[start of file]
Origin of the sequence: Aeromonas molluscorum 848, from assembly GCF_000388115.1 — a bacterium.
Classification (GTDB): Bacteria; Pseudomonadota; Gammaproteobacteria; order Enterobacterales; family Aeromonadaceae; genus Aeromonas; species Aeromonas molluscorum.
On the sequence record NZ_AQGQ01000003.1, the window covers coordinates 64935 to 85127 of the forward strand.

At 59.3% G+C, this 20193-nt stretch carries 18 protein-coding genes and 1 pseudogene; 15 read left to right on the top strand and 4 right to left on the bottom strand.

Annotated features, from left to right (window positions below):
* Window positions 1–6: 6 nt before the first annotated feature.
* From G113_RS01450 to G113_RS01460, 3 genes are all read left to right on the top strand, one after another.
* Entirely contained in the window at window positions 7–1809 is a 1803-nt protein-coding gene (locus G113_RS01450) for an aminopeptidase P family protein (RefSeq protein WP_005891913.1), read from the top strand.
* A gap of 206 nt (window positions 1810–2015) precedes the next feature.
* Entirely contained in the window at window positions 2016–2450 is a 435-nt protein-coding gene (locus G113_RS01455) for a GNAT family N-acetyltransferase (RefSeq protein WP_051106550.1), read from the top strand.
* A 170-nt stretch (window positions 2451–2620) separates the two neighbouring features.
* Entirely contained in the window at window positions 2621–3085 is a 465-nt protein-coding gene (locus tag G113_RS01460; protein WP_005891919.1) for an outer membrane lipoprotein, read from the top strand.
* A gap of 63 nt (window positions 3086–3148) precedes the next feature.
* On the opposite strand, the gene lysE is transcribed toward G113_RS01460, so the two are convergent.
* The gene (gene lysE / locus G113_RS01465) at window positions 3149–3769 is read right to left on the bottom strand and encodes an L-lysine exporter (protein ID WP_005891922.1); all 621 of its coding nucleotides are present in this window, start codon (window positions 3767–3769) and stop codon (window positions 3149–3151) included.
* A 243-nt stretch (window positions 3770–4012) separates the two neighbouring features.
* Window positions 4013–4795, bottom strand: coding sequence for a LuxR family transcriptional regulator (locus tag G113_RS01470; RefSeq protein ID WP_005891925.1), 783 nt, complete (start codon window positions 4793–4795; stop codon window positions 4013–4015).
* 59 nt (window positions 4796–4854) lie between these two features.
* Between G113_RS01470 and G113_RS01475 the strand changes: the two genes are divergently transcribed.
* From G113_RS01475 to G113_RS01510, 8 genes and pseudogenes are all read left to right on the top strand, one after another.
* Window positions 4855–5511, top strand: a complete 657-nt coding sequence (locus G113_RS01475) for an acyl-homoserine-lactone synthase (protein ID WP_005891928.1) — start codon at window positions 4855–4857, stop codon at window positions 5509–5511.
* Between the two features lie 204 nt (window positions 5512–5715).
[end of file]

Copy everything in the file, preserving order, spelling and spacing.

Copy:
Origin of the sequence: Aeromonas molluscorum 848, from assembly GCF_000388115.1 — a bacterium.
Classification (GTDB): Bacteria; Pseudomonadota; Gammaproteobacteria; order Enterobacterales; family Aeromonadaceae; genus Aeromonas; species Aeromonas molluscorum.
On the sequence record NZ_AQGQ01000003.1, the window covers coordinates 64935 to 85127 of the forward strand.

At 59.3% G+C, this 20193-nt stretch carries 18 protein-coding genes and 1 pseudogene; 15 read left to right on the top strand and 4 right to left on the bottom strand.

Annotated features, from left to right (window positions below):
* Window positions 1–6: 6 nt before the first annotated feature.
* From G113_RS01450 to G113_RS01460, 3 genes are all read left to right on the top strand, one after another.
* Entirely contained in the window at window positions 7–1809 is a 1803-nt protein-coding gene (locus G113_RS01450) for an aminopeptidase P family protein (RefSeq protein WP_005891913.1), read from the top strand.
* A gap of 206 nt (window positions 1810–2015) precedes the next feature.
* Entirely contained in the window at window positions 2016–2450 is a 435-nt protein-coding gene (locus G113_RS01455) for a GNAT family N-acetyltransferase (RefSeq protein WP_051106550.1), read from the top strand.
* A 170-nt stretch (window positions 2451–2620) separates the two neighbouring features.
* Entirely contained in the window at window positions 2621–3085 is a 465-nt protein-coding gene (locus tag G113_RS01460; protein WP_005891919.1) for an outer membrane lipoprotein, read from the top strand.
* A gap of 63 nt (window positions 3086–3148) precedes the next feature.
* On the opposite strand, the gene lysE is transcribed toward G113_RS01460, so the two are convergent.
* The gene (gene lysE / locus G113_RS01465) at window positions 3149–3769 is read right to left on the bottom strand and encodes an L-lysine exporter (protein ID WP_005891922.1); all 621 of its coding nucleotides are present in this window, start codon (window positions 3767–3769) and stop codon (window positions 3149–3151) included.
* A 243-nt stretch (window positions 3770–4012) separates the two neighbouring features.
* Window positions 4013–4795, bottom strand: coding sequence for a LuxR family transcriptional regulator (locus tag G113_RS01470; RefSeq protein ID WP_005891925.1), 783 nt, complete (start codon window positions 4793–4795; stop codon window positions 4013–4015).
* 59 nt (window positions 4796–4854) lie between these two features.
* Between G113_RS01470 and G113_RS01475 the strand changes: the two genes are divergently transcribed.
* From G113_RS01475 to G113_RS01510, 8 genes and pseudogenes are all read left to right on the top strand, one after another.
* Window positions 4855–5511, top strand: a complete 657-nt coding sequence (locus G113_RS01475) for an acyl-homoserine-lactone synthase (protein ID WP_005891928.1) — start codon at window positions 4855–4857, stop codon at window positions 5509–5511.
* Between the two features lie 204 nt (window positions 5512–5715).